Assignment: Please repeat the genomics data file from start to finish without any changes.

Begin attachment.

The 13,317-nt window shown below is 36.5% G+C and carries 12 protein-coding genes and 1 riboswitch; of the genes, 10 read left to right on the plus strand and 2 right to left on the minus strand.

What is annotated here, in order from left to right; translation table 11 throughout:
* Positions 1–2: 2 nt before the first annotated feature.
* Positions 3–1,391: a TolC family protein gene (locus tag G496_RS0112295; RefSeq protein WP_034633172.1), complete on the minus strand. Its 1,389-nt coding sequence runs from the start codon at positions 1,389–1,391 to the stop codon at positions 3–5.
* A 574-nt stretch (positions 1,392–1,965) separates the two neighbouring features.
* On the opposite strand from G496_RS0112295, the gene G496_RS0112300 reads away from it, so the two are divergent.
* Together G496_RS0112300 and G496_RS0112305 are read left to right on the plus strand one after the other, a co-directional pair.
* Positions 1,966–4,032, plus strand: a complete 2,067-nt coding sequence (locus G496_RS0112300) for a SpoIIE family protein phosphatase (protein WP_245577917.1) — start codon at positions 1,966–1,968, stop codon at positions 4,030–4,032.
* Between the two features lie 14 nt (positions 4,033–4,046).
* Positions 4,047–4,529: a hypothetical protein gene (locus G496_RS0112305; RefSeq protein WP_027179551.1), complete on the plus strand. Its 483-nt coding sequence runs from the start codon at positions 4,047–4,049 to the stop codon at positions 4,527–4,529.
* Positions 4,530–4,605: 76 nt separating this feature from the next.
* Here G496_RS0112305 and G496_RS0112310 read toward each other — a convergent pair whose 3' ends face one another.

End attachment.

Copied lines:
The 13,317-nt window shown below is 36.5% G+C and carries 12 protein-coding genes and 1 riboswitch; of the genes, 10 read left to right on the plus strand and 2 right to left on the minus strand.

What is annotated here, in order from left to right; translation table 11 throughout:
* Positions 1–2: 2 nt before the first annotated feature.
* Positions 3–1,391: a TolC family protein gene (locus tag G496_RS0112295; RefSeq protein WP_034633172.1), complete on the minus strand. Its 1,389-nt coding sequence runs from the start codon at positions 1,389–1,391 to the stop codon at positions 3–5.
* A 574-nt stretch (positions 1,392–1,965) separates the two neighbouring features.
* On the opposite strand from G496_RS0112295, the gene G496_RS0112300 reads away from it, so the two are divergent.
* Together G496_RS0112300 and G496_RS0112305 are read left to right on the plus strand one after the other, a co-directional pair.
* Positions 1,966–4,032, plus strand: a complete 2,067-nt coding sequence (locus G496_RS0112300) for a SpoIIE family protein phosphatase (protein WP_245577917.1) — start codon at positions 1,966–1,968, stop codon at positions 4,030–4,032.
* Between the two features lie 14 nt (positions 4,033–4,046).
* Positions 4,047–4,529: a hypothetical protein gene (locus G496_RS0112305; RefSeq protein WP_027179551.1), complete on the plus strand. Its 483-nt coding sequence runs from the start codon at positions 4,047–4,049 to the stop codon at positions 4,527–4,529.
* Positions 4,530–4,605: 76 nt separating this feature from the next.
* Here G496_RS0112305 and G496_RS0112310 read toward each other — a convergent pair whose 3' ends face one another.